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The Transformation Of David McCallum From Childhood To NCIS

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David McCallum has starred as Dr. Donald "Ducky" Mallard on the CBS crime drama "NCIS" since 2003, although his role has been reduced since the character handed the job of Chief Medical Examiner over to Dr. Jimmy Palmer (Brian Dietzen) at the end of Season 16. The soft-spoken but frank and incisive Mallard's habit of speaking to the corpses on his table lent an element of quirkiness to the character, and his propensity to tell long, elaborate stories made him perfect for the role of "NCIS" historian once he retired as Medical Examiner.

McCallum told CNN that he sat in on numerous real-life autopsies in preparation for the role. "It's the most exciting and astonishing. It's two hours of learning more about the human body and what a miraculous business it is than you could ever imagine. It is quite extraordinary." In a Reddit AMA, he credited "Stedman's Medical Dictionary" for providing him with the understanding of medical jargon necessary to deliver his lines, and confirmed that he had "stood beside pathologists as they performed the autopsy so that I could learn the job first hand." This commitment to learning is something the 88-year-old McCallum has cultivated throughout an acting career that now spans an astonishing eight decades.

David McCallum was born into a musical family

David McCallum was born on September 19, 1933 in Glasgow, Scotland (via The Scotsman). His mother, Dorothy Dorman, was a cellist, and his father David McCallum Sr. was the principal violinist for the London Philharmonic Orchestra. His parents encouraged David and his brother Iain to also pursue the arts, and he initially explored a career in music as they did, studying the oboe at the Royal Academy of Music (via Turner Classic Movies). But David also pursued acting and appeared on the BBC radio play "Whom the Gods Love, Die Young" at just 13 years old. Soon after, he began doing repertory theater performances and diverted his most of his efforts to the stage and screen.

McCallum's first television appearance came in 1953 as Prince Giglio in the BBC mini-series adaptation of William Makepeace Thackeray's "The Rose and the Ring" (via IMDb). He would wait four years before his next role, but appeared in seven films and three television programs in 1957 and 1958, landing his first regular role as Eugene Rayburn in the Victorian-era drama miniseries "Our Mutual Friend." With that, his British career was off and running, but he would get a further boost to his fame after moving to the United States in 1961.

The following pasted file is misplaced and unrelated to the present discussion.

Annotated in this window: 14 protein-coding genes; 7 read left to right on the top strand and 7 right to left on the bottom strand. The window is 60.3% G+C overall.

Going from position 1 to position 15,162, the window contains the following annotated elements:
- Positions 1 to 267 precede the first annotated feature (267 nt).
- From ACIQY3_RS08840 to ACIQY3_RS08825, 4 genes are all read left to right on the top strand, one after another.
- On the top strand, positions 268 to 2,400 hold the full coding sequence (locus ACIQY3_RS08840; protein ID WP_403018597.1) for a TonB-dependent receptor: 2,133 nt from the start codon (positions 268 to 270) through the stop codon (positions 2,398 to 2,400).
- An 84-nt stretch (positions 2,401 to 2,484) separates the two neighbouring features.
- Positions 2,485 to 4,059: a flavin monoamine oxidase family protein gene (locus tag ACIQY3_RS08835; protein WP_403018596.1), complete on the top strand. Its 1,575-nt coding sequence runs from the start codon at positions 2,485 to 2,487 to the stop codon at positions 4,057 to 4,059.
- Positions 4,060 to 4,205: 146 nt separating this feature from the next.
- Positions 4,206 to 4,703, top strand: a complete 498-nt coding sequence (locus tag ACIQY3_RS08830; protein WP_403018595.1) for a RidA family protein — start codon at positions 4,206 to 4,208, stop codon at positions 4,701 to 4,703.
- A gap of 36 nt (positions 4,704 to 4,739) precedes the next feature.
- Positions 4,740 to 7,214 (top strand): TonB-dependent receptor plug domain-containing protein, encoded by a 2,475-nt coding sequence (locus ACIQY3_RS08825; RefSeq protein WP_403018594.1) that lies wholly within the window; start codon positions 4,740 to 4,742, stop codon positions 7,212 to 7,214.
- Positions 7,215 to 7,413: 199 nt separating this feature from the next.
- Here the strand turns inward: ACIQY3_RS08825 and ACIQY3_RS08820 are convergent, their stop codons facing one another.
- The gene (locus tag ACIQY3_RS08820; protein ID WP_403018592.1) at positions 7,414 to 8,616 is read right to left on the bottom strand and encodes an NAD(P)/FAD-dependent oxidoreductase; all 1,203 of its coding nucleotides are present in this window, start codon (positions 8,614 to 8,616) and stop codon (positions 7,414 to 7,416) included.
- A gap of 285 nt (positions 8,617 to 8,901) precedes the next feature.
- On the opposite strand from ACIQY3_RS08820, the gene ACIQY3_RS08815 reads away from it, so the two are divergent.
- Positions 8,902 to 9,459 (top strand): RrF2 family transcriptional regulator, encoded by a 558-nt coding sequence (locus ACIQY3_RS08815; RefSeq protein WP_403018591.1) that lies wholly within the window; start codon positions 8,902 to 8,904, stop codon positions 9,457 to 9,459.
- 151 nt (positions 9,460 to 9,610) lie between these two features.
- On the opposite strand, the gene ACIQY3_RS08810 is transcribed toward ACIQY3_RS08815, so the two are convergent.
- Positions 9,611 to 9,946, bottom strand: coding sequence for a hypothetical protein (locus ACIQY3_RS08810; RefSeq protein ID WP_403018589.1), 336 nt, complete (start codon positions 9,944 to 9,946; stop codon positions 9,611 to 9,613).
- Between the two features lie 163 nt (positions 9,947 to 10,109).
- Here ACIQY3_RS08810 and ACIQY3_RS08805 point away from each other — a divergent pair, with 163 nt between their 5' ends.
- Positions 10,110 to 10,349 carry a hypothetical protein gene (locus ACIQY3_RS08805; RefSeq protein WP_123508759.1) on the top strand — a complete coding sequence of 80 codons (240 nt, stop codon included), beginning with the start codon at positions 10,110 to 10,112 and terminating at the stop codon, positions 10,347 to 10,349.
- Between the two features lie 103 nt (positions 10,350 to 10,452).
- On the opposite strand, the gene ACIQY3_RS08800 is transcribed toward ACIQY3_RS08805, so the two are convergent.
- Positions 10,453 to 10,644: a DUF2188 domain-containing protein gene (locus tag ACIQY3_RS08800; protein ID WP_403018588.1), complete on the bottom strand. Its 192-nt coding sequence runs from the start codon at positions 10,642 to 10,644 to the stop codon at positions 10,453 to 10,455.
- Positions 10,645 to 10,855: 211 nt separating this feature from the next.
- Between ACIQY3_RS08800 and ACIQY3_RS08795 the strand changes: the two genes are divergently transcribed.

McCallum became a household name with his starring role in The Man From U.N.C.L.E.

David McCallum got his first U.S.-based part as patient Carl Von Schlosser in the 1962 film "Freud," and was soon cast in such popular TV shows as "Perry Mason" and "The Outer Limits," and films like the 1963 Steve McQueen and Charles Bronson blockbuster "The Great Escape" (via IMDb). But he became a national sex symbol when he was cast alongside Robert Vaughn's Napoleon Solo as Russian agent Illya Kuryakin in the popular spy thriller series "The Man From U.N.C.L.E." 

Kuryakin was only given two lines in his first episode, but his chemistry with Solo led to an immediate expansion of the role, and the dashing McCallum's smooth portrayal made both the character and actor instantly popular. Mark Feeney of The Boston Globe noted, "Where Vaughn's Solo was chilly, McCallum's Kuryakin was cool... Add in his blond bangs, high cerebral forehead, and penchant for dark turtlenecks, and a teen idol was born." Feeney also reported that McCallumn received more fan mail at MGM than any other actor.